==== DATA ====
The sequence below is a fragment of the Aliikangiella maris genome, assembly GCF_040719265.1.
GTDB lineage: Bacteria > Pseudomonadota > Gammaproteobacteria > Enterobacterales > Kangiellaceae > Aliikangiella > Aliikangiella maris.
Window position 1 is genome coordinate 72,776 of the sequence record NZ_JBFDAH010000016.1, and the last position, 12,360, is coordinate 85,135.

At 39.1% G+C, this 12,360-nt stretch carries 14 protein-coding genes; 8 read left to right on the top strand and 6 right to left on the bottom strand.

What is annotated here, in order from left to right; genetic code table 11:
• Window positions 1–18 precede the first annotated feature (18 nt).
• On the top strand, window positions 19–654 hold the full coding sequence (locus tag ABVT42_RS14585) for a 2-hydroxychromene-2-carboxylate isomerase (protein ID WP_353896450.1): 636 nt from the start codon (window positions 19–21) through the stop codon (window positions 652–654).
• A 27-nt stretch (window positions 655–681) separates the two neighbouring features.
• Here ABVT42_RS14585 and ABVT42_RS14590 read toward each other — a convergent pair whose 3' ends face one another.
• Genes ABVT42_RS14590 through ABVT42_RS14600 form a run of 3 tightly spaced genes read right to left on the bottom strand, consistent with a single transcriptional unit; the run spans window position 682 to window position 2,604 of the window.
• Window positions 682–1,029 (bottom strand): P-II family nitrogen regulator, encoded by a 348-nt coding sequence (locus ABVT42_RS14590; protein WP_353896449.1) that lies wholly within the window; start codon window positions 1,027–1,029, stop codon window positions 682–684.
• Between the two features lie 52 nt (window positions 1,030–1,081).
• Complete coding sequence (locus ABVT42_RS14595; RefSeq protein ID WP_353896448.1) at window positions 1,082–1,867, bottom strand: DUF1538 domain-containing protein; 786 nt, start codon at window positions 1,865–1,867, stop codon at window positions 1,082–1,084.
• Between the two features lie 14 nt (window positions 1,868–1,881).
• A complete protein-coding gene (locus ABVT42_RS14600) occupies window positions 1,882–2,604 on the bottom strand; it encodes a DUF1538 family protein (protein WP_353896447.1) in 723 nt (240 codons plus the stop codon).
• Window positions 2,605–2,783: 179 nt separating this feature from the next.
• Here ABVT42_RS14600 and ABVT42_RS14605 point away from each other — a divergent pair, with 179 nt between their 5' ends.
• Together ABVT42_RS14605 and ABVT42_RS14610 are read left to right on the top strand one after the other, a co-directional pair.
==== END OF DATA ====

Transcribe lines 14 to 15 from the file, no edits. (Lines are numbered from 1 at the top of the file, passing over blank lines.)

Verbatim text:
• Between the two features lie 14 nt (window positions 1,868–1,881).
• A complete protein-coding gene (locus ABVT42_RS14600) occupies window positions 1,882–2,604 on the bottom strand; it encodes a DUF1538 family protein (protein WP_353896447.1) in 723 nt (240 codons plus the stop codon).